Many investors who buy gold and silver bullion coins and coin collectors who study coins, have probably never considered collecting copper pennies to make a worthwhile profit. You’ve probably heard “a penny saved is a penny earned,” because the lowly penny is worth one cent. While most pennies are worth a meager face value, did you know that all copper pennies are worth double their face value?
Pennies minted from 1909 to 1982 were made of 95% copper, and 5% zinc. You might not think of copper as worth much monetarily, but it is an extremely important metal. Copper is widely used in industry, especially in electrical, construction, transport, and many others areas. This is why copper fetches a fairly good price because it is also the best conductor of electricity, doesn’t tarnish and is malleable. To find copper’s melt value, we need to know that a pound of copper is currently worth about $3.12. 154 copper pennies equal one pound. So 3.12 divided by 154 is about 2 cents for each penny.
Since every copper penny’s value is 2 cents, it can be a small investment. The more copper pennies you have, the greater the investment. So, how do you still get a copper penny for its face value? First, you can find pennies prior to 1982 by examining your everyday change, or you can buy rolls from banks.
In addition to the fact that each copper cent is worth twice as much, its numismatic value is also important. Examining the dates and conditions of each coin the way a coin collector would, might give your copper even more value. But you don’t necessarily need to have the knowledge of a seasoned coin collector. Many rolls contain older “wheat” cents which were minted before the modern Lincoln cent (1959 – now). It’s easy to spot a wheat cent – look at the dates, minted between 1909 and 1959 and the reverse side on which the words “ONE CENT” are centered between two stalks of wheat.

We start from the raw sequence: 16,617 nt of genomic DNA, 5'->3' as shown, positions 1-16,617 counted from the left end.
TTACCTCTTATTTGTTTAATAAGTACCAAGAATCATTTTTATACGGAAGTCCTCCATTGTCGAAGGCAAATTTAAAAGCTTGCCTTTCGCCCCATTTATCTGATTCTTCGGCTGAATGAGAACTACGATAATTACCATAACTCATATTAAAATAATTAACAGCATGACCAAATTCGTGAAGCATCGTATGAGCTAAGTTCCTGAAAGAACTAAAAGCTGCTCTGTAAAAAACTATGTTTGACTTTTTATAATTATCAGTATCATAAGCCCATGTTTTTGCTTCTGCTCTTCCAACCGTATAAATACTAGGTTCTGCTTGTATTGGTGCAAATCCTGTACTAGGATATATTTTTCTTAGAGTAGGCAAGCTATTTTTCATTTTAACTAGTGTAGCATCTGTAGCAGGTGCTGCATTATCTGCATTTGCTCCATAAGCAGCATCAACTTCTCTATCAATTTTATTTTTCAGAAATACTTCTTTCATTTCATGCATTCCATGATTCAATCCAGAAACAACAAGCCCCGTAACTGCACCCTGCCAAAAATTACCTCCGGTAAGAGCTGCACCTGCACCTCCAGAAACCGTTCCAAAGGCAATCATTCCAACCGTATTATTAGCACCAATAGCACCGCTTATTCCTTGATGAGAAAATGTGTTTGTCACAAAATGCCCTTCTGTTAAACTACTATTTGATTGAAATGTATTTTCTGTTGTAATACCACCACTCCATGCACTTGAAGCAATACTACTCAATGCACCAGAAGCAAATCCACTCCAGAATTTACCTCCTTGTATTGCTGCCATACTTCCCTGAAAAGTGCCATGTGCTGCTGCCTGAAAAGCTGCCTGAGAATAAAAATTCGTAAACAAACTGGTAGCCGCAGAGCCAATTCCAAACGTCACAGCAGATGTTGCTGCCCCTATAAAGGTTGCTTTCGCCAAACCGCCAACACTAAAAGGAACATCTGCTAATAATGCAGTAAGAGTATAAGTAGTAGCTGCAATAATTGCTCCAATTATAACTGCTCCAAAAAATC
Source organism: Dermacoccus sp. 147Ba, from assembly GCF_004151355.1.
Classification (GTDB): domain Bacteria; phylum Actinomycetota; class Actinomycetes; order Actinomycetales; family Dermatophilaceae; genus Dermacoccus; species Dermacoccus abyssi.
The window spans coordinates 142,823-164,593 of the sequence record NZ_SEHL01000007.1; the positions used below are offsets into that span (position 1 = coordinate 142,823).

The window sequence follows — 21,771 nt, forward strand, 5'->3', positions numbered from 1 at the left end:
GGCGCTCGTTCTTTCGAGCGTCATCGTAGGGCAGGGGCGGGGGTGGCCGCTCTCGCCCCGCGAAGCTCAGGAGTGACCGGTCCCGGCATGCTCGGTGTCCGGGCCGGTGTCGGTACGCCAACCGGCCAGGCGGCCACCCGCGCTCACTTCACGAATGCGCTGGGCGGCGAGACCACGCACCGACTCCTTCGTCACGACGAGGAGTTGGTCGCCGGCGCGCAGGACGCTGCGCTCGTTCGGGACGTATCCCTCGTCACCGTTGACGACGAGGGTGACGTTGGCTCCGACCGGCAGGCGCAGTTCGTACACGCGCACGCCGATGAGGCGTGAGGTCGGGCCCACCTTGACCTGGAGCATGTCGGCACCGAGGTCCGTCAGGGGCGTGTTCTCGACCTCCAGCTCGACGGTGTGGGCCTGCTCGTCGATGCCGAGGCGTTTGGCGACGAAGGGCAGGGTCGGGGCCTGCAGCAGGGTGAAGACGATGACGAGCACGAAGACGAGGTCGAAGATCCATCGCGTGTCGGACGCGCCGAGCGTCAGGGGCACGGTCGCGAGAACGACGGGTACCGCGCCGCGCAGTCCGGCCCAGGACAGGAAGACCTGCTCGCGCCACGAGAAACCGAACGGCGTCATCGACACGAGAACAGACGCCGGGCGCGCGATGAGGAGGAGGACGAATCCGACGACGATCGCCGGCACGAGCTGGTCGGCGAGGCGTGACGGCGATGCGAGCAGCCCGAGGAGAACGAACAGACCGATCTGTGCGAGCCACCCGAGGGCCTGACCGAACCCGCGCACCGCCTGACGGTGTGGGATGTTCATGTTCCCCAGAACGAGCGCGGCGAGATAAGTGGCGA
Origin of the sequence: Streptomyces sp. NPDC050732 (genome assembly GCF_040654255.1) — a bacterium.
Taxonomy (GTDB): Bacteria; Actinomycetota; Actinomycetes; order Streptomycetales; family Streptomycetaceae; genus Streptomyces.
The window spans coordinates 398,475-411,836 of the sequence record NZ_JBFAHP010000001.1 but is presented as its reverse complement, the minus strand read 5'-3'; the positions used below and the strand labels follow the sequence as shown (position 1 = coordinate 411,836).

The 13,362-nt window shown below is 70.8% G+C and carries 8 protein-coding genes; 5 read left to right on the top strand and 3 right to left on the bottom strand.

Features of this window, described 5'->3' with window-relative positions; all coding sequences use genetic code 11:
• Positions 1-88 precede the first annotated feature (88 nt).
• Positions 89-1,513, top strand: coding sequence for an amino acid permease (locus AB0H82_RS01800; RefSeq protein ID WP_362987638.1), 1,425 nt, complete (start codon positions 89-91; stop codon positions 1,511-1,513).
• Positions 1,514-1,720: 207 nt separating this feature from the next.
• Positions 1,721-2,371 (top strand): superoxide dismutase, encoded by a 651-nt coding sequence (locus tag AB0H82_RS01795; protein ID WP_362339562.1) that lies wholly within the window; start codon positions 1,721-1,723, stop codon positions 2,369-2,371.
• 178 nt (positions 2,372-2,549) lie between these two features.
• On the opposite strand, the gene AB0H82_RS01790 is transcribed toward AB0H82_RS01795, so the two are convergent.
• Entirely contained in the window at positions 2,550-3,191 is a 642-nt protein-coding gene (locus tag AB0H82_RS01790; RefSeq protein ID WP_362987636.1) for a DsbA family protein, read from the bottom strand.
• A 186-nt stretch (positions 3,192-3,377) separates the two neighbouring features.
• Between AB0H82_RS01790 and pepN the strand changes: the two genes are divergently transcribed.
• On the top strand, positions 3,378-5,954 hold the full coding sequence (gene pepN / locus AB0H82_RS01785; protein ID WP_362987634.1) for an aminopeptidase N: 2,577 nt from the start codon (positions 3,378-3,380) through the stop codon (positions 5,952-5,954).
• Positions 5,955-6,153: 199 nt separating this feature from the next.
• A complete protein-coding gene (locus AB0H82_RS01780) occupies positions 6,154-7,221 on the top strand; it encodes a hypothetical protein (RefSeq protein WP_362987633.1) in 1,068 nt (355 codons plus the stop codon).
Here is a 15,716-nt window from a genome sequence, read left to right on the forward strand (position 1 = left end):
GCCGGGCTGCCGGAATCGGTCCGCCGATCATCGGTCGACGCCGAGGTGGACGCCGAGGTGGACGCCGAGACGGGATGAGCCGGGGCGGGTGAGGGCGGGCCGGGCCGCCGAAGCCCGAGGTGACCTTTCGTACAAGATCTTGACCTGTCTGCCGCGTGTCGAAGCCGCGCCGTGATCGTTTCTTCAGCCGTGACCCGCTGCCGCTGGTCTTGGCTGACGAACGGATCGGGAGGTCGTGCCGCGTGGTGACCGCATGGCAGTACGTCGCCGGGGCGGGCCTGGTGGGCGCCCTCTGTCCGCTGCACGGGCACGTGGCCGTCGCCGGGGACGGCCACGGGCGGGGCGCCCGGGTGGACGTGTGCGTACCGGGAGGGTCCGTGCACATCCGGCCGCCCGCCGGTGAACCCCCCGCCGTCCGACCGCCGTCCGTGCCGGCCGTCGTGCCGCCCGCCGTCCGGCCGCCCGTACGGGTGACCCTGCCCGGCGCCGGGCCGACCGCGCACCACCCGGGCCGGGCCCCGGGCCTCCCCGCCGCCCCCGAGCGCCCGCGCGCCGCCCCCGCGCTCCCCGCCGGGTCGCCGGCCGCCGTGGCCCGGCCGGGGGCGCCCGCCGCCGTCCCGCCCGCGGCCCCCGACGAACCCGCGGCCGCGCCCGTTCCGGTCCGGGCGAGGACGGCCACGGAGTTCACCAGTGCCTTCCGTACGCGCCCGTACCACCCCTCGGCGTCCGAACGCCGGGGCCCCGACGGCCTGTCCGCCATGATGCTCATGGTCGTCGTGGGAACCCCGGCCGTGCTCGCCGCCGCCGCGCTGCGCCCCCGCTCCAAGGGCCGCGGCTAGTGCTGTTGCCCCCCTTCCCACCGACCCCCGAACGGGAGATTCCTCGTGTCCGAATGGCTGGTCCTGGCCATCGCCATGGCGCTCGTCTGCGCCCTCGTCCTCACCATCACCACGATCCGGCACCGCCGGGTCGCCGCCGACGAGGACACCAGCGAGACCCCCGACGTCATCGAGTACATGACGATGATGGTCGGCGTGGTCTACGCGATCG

Depending on condition, wheat cents are rarer and more valuable. The better the condition, the more they will be worth. When I hunt rolls, I usually find wheat cents in “good” to “very good” condition. These could fetch a price of 10-15 cents on eBay. It’s not uncommon to find many old wheat cents and copper Lincoln/Memorials in a bank box of 50 rolls. To get a better knowledge about conditions and prices I would go online and search for “value of pennies by year”, or “what’s my coin worth.” You can also buy the latest “Official Red Book: A Guide Book of United States Coins” which are available at bookstores or on Amazon.com.
Boxes of pennies you buy from the bank contain $25 of pennies in 50 rolls, which totals to 2,500 pennies. Unless you want to go through each roll and examine each one by one, you can buy a copper penny sorting machine that lets you separate the coppers from the zincs. If you’re not in a hurry to separate them, you can purchase a basic “E-Z Copper Penny Sorter” from $30 to $60. For quick sorting of lots of pennies, you will need a “Ryedale Apprentice Penny Sorter” which sells for $500.
Another reason to collect copper pennies is that someday when the Mint takes them out of circulation, it will be legal to melt them into bars. Bars are much more manageable to put aside instead of holding on to huge jars or bins that can contain hundreds or even thousands of pennies.
The wonderful advantage you receive when buying rolls of circulated pennies is that it won’t cost you more than what you paid for. It won’t cost you a cent, so to speak, because you buy all of the rolls of pennies at face value. Not only will you find many copper pennies, but older wheat pennies, which only adds value.
Source by Harrington A Lackey